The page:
cinema · EIFF19

Film review: Schemers

 Scottish films have a tendency to be Highlands-based horror shows, or to take place within Edinburgh or Glasgow, or so it’s refreshing to have a Dundonian tale in Dave McLean’s autobiographical drama Schemers. Based on the teenage years of the first-time writer and director, the story follows David (Conor Berry) in 1979, the exciting coming-of-age phase of his life. When a nasty football injury forces him to reevaluate his career options, he seizes an opportunity in music promotion with pals Scot (Sean Connor) and John (Grant Robert Keelan) but runs into trouble along the way.

  Shot through a grainy haze of nostalgia, the narrative borrows tricks from the early work of Guy Ritchie to create a sense of fun in the rhythm of the piece. The protagonist’s internal monologue navigates us through his carefree world of booze, gambling, and, of course, ‘fitba’, and the director makes good use of freezeframes while suitably upbeat tracks provide the perfect soundtrack. With authentic dialect running through the witty script and a peppering of pop culture nods, it feels very much like a love-letter to the writer’s hometown.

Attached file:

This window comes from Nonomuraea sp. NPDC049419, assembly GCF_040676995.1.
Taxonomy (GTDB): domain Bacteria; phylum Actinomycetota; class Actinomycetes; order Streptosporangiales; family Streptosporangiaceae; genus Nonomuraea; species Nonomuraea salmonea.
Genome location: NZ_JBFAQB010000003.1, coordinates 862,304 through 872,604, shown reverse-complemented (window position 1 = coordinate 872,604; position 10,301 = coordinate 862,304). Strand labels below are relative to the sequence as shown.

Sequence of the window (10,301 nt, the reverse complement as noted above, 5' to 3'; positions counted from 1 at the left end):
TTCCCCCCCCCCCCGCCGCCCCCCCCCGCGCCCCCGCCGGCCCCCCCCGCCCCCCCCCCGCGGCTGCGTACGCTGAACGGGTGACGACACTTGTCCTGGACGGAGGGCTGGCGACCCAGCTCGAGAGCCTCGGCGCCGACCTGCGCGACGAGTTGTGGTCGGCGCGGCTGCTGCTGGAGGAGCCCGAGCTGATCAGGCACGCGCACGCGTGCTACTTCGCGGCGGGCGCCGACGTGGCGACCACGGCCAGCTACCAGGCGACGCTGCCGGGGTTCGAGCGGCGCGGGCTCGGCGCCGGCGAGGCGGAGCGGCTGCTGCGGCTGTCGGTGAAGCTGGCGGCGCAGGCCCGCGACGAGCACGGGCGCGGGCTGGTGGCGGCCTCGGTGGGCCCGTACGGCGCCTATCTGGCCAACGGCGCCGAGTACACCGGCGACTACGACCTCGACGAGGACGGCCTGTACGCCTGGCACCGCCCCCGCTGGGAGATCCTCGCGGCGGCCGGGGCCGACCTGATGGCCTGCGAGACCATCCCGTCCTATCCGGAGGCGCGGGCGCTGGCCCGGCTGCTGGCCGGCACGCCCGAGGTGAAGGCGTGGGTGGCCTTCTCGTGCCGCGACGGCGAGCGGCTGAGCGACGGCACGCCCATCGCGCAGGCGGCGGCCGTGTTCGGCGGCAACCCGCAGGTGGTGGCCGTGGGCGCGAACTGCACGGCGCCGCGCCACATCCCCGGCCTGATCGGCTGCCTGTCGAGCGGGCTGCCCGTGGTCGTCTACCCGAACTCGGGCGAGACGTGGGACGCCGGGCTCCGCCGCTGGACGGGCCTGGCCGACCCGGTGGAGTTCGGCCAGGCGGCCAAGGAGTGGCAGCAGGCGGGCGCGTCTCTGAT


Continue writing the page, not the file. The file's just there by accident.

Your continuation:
Conor Berry brings reckless youthful energy to the leading role, and shares a stirring on-screen relationship with rising star Tara Lee who has been making quite the impression on the indie scene for a few years now. After a crew change and a reshoot midway through the production, Dave McLean’s Schemers is a scrappy underdog of a movie, and puts Dundee on the cinematic map.

Check out my interview with writer/director Dave McLean & actor Conor Berry here!

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